Volume 21, Issue 6

Drill Bits
Programmer Job Interviews: The Hidden Agenda

  Terence Kelly

Top tech interviews test coding and CS knowledge overtly, but they also evaluate a deeper technical instinct so subtly that candidates seldom notice the appraisal. We'll learn how interviewers create questions to covertly measure a skill that sets the best programmers above the rest. Equipped with empathy for the interviewer, you can prepare to shine on the job market by seizing camouflaged opportunities.

Code, Development, Drill Bits, Business/Management

DevEx in Action

  Nicole Forsgren, Eirini Kalliamvakou, Abi Noda,
  Michaela Greiler, Brian Houck, Margaret-Anne Storey

A study of its tangible impacts

DevEx (developer experience) is garnering increased attention at many software organizations as leaders seek to optimize software delivery amid the backdrop of fiscal tightening and transformational technologies such as AI. Intuitively, there is acceptance among technical leaders that good developer experience enables more effective software delivery and developer happiness. Yet, at many organizations, proposed initiatives and investments to improve DevEx struggle to get buy-in as business stakeholders question the value proposition of improvements.

Business and Management, Development

Resolving the Human-subjects Status of Machine Learning's Crowdworkers

  Divyansh Kaushik, Zachary C. Lipton, Alex John London

What ethical framework should govern the interaction of ML researchers and crowdworkers?

In recent years, machine learning (ML) has relied heavily on crowdworkers both for building datasets and for addressing research questions requiring human interaction or judgment. The diversity of both the tasks performed and the uses of the resulting data render it difficult to determine when crowdworkers are best thought of as workers versus human subjects. These difficulties are compounded by conflicting policies, with some institutions and researchers regarding all ML crowdworkers as human subjects and others holding that they rarely constitute human subjects. Notably few ML papers involving crowdwork mention IRB oversight, raising the prospect of non-compliance with ethical and regulatory requirements. We investigate the appropriate designation of ML crowdsourcing studies, focusing our inquiry on natural language processing to expose unique challenges for research oversight.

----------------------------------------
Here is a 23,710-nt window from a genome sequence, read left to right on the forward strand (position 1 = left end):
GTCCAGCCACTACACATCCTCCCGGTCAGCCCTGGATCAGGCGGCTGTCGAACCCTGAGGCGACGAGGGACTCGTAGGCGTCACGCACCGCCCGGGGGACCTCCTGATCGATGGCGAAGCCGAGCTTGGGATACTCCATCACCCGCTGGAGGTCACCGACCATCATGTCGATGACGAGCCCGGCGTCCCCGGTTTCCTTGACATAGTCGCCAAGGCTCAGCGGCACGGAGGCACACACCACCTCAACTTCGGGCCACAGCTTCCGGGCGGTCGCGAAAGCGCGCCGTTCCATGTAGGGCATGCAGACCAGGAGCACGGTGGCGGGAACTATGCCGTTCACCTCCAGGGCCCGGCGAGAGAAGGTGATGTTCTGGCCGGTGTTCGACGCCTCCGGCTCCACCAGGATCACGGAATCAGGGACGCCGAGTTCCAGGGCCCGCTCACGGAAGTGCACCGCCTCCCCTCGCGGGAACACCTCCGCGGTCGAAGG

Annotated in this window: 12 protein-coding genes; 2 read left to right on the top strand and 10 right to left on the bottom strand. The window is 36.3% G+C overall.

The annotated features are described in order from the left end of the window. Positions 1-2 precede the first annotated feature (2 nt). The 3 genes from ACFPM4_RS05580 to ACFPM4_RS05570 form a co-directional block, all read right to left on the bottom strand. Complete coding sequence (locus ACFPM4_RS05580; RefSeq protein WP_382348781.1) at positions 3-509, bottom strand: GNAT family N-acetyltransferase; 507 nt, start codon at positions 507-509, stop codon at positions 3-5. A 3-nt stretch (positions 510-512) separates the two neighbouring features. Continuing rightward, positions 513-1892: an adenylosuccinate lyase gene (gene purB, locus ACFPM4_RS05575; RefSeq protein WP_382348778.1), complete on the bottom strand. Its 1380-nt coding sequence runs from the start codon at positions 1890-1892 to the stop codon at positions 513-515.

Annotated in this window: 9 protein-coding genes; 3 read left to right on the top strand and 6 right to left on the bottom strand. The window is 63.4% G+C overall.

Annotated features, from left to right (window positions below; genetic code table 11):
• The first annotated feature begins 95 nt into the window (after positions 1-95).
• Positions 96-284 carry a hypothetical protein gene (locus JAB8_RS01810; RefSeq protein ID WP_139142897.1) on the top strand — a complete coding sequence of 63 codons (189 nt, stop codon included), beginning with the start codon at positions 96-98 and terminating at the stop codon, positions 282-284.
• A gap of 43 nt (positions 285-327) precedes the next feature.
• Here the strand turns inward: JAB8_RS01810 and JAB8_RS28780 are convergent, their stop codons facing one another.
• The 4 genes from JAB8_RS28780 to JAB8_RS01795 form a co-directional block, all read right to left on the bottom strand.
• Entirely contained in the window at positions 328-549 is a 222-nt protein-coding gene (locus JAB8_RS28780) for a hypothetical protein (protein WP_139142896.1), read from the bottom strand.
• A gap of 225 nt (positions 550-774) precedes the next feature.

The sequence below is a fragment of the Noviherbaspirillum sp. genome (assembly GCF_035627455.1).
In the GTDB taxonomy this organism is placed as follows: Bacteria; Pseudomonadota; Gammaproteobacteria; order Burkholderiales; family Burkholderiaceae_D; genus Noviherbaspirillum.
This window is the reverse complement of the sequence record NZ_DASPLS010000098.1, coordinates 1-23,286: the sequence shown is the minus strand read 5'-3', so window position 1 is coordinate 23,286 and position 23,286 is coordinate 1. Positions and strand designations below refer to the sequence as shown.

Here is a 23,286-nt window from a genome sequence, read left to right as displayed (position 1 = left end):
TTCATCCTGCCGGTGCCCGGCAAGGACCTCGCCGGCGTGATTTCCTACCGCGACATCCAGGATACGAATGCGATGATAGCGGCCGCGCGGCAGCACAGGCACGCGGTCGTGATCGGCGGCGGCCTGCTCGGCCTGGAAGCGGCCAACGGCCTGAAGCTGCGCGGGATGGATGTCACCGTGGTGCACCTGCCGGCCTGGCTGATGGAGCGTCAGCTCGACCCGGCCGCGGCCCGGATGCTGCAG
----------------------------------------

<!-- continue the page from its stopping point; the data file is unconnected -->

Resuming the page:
AI, Privacy and Rights

Kode Vicious:
Is There Another System?

Computer science is the study of what can be automated.

One of the easiest tests to determine if you are at risk is to look hard at what you do every day and see if you, yourself, could code yourself out of a job. Programming involves a lot of rote work: templating, boilerplate, and the like. If you can see a way to write a system to replace yourself, either do it, don't tell your bosses, and collect your salary while reading novels in your cubicle, or look for something more challenging to work on.

AI, Kode Vicious

Research for Practice:
Automatically Testing Database Systems

  Manuel Rigger with introduction by Peter Alvaro

DBMS testing with test oracles, transaction history, and fuzzing

The automated testing of DBMS is an exciting, interdisciplinary effort that has seen many innovations in recent years. The examples addressed here represent different perspectives on this topic, reflecting strands of research from software engineering, (database) systems, and security angles. They give only a glimpse into these research strands, as many additional interesting and effective works have been proposed. Various approaches generate pairs of related tests to find both logic bugs and performance issues in a DBMS. Similarly, other isolation-level testing approaches have been proposed. Finally, various fuzzing approaches use different strategies to generate mostly valid and interesting test inputs that extract various kinds of feedback from the DBMS.

Databases, Research for Practice, Testing

How to Design an ISA

  David Chisnall

The popularity of RISC-V has led many to try designing instruction sets.